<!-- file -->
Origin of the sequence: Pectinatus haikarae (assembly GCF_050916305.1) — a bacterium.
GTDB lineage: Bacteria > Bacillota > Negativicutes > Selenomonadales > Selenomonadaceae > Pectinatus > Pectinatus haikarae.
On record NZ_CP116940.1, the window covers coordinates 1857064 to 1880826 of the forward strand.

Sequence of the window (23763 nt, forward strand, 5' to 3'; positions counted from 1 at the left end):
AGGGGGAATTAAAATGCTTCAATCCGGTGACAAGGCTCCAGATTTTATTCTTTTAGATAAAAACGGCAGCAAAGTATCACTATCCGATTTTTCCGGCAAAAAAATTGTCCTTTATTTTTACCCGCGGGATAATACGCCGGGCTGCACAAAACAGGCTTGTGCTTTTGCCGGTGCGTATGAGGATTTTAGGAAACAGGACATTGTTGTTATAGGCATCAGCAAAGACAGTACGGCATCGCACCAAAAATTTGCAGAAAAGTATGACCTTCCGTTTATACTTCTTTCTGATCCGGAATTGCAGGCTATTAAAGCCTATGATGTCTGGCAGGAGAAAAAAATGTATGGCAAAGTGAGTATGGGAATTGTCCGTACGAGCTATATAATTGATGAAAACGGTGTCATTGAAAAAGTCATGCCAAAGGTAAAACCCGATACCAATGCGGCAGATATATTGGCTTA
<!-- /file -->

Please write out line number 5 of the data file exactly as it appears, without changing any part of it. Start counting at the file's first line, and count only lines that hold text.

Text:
AGGGGGAATTAAAATGCTTCAATCCGGTGACAAGGCTCCAGATTTTATTCTTTTAGATAAAAACGGCAGCAAAGTATCACTATCCGATTTTTCCGGCAAAAAAATTGTCCTTTATTTTTACCCGCGGGATAATACGCCGGGCTGCACAAAACAGGCTTGTGCTTTTGCCGGTGCGTATGAGGATTTTAGGAAACAGGACATTGTTGTTATAGGCATCAGCAAAGACAGTACGGCATCGCACCAAAAATTTGCAGAAAAGTATGACCTTCCGTTTATACTTCTTTCTGATCCGGAATTGCAGGCTATTAAAGCCTATGATGTCTGGCAGGAGAAAAAAATGTATGGCAAAGTGAGTATGGGAATTGTCCGTACGAGCTATATAATTGATGAAAACGGTGTCATTGAAAAAGTCATGCCAAAGGTAAAACCCGATACCAATGCGGCAGATATATTGGCTTA